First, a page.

What is the primary prophylaxis against varicella-zoster virus infection in patients with HIV infection?

Updated: Mar 09, 2021
  • Author: Justin R Hofmann, MD; Chief Editor: John Bartlett, MD  more...
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Answer

Answer

HIV-infected patients should generally avoid close contact with persons with zoster or chickenpox.

Live-virus vaccines should not be administered to persons with HIV and CD4 counts lower than 200 cells/µL (AIII recommendation). Guidelines continue to recommend varicella immune globulin (AIII recommendation) for postexposure prophylaxis, and to consider a 7- to 10-day course of acyclovir or valacyclovir in this situation (BIII recommendation). [1]

There are limited data for use of the recombinant zoster vaccine (RZV) in patients with HIV, although the CDC’s Advisory Committee on Immunization Practices has not recommended use in this manner. A phase 1/2 randomized placebo-controlled trial of 123 patients with HIV who were given RZV according to the FDA-approved schedule for persons without HIV showed increased humoral and cell-mediated immunity against VZV. [1, 40]  This included patients with CD4 counts of less than 200 cells/mm3. No vaccine-related severe adverse events occurred, though side effects (injection site pain, fatigue, myalgia, headache) were common. [40]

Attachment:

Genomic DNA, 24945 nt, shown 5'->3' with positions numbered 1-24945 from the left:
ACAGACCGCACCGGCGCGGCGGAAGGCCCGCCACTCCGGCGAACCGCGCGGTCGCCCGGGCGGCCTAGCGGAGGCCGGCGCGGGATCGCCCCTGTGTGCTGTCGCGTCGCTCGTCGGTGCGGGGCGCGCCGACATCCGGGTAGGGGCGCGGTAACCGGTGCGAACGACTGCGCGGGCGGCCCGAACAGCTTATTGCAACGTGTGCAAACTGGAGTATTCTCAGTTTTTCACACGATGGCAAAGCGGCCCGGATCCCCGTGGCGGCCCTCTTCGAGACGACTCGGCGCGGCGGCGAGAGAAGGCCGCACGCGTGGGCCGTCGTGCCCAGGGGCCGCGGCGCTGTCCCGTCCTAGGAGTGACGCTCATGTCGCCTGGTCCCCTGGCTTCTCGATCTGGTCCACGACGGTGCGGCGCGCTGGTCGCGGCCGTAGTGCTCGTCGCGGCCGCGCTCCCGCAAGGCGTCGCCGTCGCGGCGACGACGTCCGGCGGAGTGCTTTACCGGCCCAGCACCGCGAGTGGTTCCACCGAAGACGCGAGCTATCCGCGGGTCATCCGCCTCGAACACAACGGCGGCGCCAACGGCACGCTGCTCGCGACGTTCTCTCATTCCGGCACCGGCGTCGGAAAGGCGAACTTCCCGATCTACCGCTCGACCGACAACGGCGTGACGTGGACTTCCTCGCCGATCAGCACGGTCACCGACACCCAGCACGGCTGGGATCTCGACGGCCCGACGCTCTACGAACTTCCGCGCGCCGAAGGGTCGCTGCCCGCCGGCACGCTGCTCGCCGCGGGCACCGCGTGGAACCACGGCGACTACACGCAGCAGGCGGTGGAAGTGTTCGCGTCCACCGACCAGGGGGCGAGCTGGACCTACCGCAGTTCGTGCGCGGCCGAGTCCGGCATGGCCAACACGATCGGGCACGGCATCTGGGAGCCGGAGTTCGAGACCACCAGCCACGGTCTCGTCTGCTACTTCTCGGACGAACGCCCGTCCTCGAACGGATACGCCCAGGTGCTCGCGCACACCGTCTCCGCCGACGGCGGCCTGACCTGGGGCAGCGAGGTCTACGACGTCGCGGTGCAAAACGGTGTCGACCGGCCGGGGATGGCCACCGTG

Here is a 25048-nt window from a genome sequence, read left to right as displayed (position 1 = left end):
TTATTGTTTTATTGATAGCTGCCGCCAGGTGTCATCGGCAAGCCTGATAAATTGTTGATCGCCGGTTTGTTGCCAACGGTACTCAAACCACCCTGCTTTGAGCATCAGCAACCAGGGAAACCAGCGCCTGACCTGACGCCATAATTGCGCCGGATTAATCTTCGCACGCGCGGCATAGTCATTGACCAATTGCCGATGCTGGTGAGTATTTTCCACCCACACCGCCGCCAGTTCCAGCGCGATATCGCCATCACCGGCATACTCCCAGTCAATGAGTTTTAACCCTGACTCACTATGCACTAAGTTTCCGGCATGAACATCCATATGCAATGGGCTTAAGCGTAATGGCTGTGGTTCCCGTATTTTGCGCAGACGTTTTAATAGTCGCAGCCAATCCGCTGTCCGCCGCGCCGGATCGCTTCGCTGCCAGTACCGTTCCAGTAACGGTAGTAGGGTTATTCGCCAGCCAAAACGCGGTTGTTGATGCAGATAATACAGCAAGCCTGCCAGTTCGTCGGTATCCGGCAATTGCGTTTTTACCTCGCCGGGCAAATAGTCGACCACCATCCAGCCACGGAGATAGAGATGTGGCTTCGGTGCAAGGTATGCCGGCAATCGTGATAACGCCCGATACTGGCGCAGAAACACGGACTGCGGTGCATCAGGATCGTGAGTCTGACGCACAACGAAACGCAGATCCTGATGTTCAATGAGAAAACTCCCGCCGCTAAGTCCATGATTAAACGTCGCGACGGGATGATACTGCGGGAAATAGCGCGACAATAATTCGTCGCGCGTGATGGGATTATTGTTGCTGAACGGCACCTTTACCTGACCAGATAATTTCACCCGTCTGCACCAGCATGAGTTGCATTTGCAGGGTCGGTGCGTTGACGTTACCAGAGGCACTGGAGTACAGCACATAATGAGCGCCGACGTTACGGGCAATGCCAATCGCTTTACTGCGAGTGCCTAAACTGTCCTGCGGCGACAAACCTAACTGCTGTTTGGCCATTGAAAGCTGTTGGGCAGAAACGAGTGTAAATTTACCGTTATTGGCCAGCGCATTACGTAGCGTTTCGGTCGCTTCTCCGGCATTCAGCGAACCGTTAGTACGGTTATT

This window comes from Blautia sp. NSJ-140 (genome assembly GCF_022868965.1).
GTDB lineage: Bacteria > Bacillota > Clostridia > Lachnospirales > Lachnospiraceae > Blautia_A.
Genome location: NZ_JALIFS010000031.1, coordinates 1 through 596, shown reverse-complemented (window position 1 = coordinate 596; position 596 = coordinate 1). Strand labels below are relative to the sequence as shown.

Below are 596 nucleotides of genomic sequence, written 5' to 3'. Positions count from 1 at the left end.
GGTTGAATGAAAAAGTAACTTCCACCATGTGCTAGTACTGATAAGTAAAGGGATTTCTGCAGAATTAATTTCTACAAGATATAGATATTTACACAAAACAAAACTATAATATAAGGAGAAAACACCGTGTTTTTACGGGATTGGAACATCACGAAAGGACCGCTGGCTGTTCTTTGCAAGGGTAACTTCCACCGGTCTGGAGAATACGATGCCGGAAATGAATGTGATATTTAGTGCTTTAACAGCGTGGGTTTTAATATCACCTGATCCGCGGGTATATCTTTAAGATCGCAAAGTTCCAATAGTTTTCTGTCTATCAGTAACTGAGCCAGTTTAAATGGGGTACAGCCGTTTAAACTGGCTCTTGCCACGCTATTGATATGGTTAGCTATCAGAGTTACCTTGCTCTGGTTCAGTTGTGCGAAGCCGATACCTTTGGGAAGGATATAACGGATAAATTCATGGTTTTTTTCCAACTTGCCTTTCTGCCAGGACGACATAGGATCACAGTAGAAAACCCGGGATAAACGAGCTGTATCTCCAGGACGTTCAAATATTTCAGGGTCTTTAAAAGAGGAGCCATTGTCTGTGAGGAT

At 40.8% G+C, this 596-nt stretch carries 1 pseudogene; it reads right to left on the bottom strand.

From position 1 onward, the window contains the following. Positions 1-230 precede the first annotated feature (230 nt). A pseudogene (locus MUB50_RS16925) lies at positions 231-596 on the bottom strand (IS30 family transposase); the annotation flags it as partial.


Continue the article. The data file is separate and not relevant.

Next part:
Given the lifetime risk for zoster and the safe profile of the vaccine, experts recommend administration of RZV to persons with HIV who are 50 years of age or older according to the FDA-approved schedule for persons without HIV (IM dose at 0 and 2 months) (AIII recommendation). [1]


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